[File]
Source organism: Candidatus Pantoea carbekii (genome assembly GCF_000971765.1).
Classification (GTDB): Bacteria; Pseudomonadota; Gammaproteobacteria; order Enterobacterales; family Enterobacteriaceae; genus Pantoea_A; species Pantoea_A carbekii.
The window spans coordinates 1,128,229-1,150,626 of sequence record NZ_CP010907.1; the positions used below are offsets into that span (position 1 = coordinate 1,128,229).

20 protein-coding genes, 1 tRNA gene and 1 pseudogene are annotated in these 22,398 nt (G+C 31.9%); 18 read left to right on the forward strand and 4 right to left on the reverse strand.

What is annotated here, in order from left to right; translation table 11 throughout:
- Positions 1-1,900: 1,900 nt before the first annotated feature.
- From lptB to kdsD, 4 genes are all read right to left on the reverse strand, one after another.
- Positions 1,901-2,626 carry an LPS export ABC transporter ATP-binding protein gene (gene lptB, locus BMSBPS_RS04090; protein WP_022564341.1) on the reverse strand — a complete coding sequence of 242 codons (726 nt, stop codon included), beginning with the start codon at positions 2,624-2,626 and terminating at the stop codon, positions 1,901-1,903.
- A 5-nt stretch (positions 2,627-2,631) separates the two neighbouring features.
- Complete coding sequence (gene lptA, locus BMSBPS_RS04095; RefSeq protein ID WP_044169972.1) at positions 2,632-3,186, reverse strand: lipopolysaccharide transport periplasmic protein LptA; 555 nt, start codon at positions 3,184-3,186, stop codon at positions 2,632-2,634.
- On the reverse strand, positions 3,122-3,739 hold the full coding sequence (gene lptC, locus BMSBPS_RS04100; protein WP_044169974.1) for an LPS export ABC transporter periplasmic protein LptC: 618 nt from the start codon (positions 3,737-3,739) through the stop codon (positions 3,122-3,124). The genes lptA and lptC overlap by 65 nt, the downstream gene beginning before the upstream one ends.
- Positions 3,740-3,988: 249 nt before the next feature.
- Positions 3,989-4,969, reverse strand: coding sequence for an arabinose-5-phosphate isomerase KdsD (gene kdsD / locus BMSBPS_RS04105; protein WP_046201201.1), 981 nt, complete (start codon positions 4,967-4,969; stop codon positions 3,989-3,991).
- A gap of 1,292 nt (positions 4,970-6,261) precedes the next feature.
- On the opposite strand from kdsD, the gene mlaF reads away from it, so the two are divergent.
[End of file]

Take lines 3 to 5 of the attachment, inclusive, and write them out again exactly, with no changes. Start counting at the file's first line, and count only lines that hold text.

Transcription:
The window spans coordinates 1,128,229-1,150,626 of sequence record NZ_CP010907.1; the positions used below are offsets into that span (position 1 = coordinate 1,128,229).

20 protein-coding genes, 1 tRNA gene and 1 pseudogene are annotated in these 22,398 nt (G+C 31.9%); 18 read left to right on the forward strand and 4 right to left on the reverse strand.

What is annotated here, in order from left to right; translation table 11 throughout: